During the drill-and-kill standardized testing week, I have students write one positive note for each student in the class. I then compile the notes into one larger letter and add my own personal note to the mix. It’s the offline version of a private message, but it’s a collective one; a choir of affirmation in the often dark and lonely void of adolescent life.
Eighth grade was tough for me. I was geeky and lonely and convinced that everyone in the world mattered more than me. Externally, I was a “good kid,” but inside I moped around like My So-Called Life. So here I am. I write each note, remembering the quasi-athletic geeky eighth grader who was too scared to go to a friend’s funeral after she had committed suicide. I write the notes, knowing that if I so badly needed to be affirmed, not just in what I had accomplished, but in who I was as a person, then perhaps a few of my students need the same thing.
However, as I pass out the positive notes, kids quietly tuck them into their backpacks and say nothing. As I pick up the classroom for one last time, I notice two notes left on the ground. Another one is crumpled in the recycle bin. That’s over ten percent of my class that didn’t care. Get over it. Maybe private messages aren’t important after all.
It strikes me that the real barrier to the medium of Facebook is not the medium, but the human element. It’s the fear and the insecurity and the way we fail to affirm because we are scared of it being crumpled in a recycle bin or deleted with a click of a blue button.
* * *
“Do you still do the positive note at the end of the year?” a student asks me on instant message.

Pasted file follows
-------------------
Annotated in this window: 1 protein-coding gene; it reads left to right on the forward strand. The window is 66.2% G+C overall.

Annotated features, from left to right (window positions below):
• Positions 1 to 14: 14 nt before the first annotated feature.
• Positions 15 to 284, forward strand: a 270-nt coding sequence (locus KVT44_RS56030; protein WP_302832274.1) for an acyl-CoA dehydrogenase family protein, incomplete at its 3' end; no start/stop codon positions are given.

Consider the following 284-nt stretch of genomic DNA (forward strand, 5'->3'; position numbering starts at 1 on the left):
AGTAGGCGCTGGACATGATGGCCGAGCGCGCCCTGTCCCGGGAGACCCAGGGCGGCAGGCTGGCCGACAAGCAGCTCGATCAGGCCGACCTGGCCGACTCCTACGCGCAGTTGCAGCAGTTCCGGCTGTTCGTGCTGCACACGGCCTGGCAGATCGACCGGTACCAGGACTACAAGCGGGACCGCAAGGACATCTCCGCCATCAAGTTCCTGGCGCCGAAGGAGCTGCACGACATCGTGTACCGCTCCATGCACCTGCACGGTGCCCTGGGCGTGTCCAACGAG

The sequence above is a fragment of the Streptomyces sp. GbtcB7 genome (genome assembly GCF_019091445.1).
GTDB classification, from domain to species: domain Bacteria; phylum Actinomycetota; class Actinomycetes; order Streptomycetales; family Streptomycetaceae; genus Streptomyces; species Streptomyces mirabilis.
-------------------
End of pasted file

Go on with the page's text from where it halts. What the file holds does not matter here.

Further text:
“Yeah,” I respond.
“That note saved my life. I was going through a hard time. It was the first time I got a C and I was just coming to terms with being gay and no one in my life it felt like was pointing out anything good in me,” she writes.
“Thanks. I’m glad the affirmation helped,” I respond.
“I don’t think I was really suicidal. I had no intention of ending my life. But at the time I thought about it,” she explains.
“I’m glad you’re still around,” I add.
“Thanks. I just thought you should know that those notes are powerful.”
“That feels good to hear,” I tell her.
It’s a short chat message that could only happen on Facebook. Sure, she could visit in person, but Facebook provides just enough space to be deeply personal without being weird.
* * *
Another chat box pops up right as this one ends. “Hey Mr. Spencer, I got accepted for political science at UCLA.”
“A lot had to do with what i learned in 8th grade your class provided the spark without it I would’ve never been interested thx for everything; all the exposure to problems in the community and all the social injustice out there.”
“I remember you saying that you got really involved in immigrant issues.”
“I think I want to go into immigration law or maybe politics.”
I expected, today, to write about how in-person positive notes are so much more personal and profound than those on Facebook. Instead, I’m feeling the rare moment in this experiment when the two online and offline versions don’t matter as much as the power in the personal connection. It’s easy, as a teacher, to believe the lie that I’m not making a difference. I see incomplete stories, based upon a year with my students. However, with Facebook, I get to see the larger narrative play out in status updates and chats and posts on my wall.